English, PDF, 336kb
Diversity in the classroom includes differences in the way students’ brains learn, or neurodiversity. Neurodevelopmental disorders such as autism spectrum disorder (asd) and attention deficit hyperactive disorder (adhd) affect increasingly large numbers of students.
Diversity in the classroom includes differences in the way students brains learn, or neurodiversity. Diagnoses of neurodevelopmental disorders such as autism spectrum disorder (ASD) and attention deficit hyperactive disorder (ADHD) have risen dramatically in the last two decades.
What's new in education and skills at the OECD?
Il ressort d’un nouveau rapport publié par l'OCDE que la mise en œuvre pleine et efficace des réformes récentes, y compris celles qui portent sur le droit du travail et sur le système scolaire, contribuerait à dynamiser la croissance en Italie en améliorant les compétences de la main-d’œuvre et en s’assurant qu’elles soient mieux utilisées dans tout le pays.
Closing Italy’s skills gap is everyone’s business Why innovation becomes imperative in education (OECD Education Today Blog)
Since Harvard economists Goldin & Katz published their ground-breaking book The Race between Technology and Education (2008), education has come face-to-face with the challenges of a world continuously altered by technological innovation. Education is generally perceived to be a laggard social system, better equipped to transmit the heritage of the past than to prepare for the future.
English, PDF, 354kb
Concerted efforts are necessary to ensure equal opportunities for all students throughout the education lifecycle, including through more generous and targeted grants for low-income students at vocational and tertiary education levels.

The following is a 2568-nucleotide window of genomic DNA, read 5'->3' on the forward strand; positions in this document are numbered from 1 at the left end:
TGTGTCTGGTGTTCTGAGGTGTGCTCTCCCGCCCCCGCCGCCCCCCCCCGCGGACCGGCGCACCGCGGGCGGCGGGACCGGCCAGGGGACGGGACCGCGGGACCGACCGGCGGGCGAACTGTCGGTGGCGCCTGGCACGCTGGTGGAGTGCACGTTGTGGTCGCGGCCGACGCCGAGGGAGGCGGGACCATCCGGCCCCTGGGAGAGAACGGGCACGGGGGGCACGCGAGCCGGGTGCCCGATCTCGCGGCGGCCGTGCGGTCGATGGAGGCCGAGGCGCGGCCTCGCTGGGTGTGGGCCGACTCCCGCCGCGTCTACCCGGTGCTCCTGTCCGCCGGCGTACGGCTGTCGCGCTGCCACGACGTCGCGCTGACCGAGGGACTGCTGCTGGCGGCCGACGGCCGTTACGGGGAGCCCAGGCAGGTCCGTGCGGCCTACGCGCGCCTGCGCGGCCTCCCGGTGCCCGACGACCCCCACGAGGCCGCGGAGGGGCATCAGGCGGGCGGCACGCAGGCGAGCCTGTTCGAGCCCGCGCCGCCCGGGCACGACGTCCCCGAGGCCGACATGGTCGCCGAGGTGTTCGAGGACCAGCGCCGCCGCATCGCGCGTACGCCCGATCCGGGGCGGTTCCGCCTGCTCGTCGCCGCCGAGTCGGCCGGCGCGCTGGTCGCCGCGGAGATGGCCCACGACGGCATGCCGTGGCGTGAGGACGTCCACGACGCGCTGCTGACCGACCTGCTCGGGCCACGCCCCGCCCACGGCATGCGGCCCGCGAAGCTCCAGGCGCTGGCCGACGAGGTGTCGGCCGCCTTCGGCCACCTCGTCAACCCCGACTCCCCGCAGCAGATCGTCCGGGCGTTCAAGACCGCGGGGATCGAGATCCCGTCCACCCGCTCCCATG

Adults who lack basic skills – literacy and numeracy – are penalised both in professional and private life. They are more likely to be unemployed or in precarious jobs, earn lower wages, have more health issues, trust others less, and engage less often in community life and democratic processes.
Australia’s overall performance in the Survey of Adult Skills (PIAAC) ranges from average to very good. However, three million adults, representing one-fifth of the working age population, have low literacy and/or numeracy skills. Building Skills for All in Australia describes the characteristics of the low-skilled and discusses the consequences that low skills have on economic and social development for both individuals and Australian society. The review examines the strengths of the Australian skills system, highlighting the strong basic skills found in the migrant population, widespread proficiency in use of ICT and the positive role of workplaces in skills development. The study explores, moreover, the challenges facing the skills system and what can be done to enhance basic skills through education, training or other workplace measures. One of a series of studies on low basic skills, the review presents new analyses of PIAAC data and concludes with a series of policy recommendations. These include: increasing participation of women in STEM fields, addressing underperformance of post-secondary VET students and preventing drop-out, improving pre-apprenticeships, enhancing mathematics provision within secondary education and tackling poor access to childcare facilities for young mothers.
It’s an exciting time for education in Wales. This was noted by the OECD earlier this year, when it recognised that government and sector are working closely together with a commitment to improvements that are “visible at all levels of the education system”.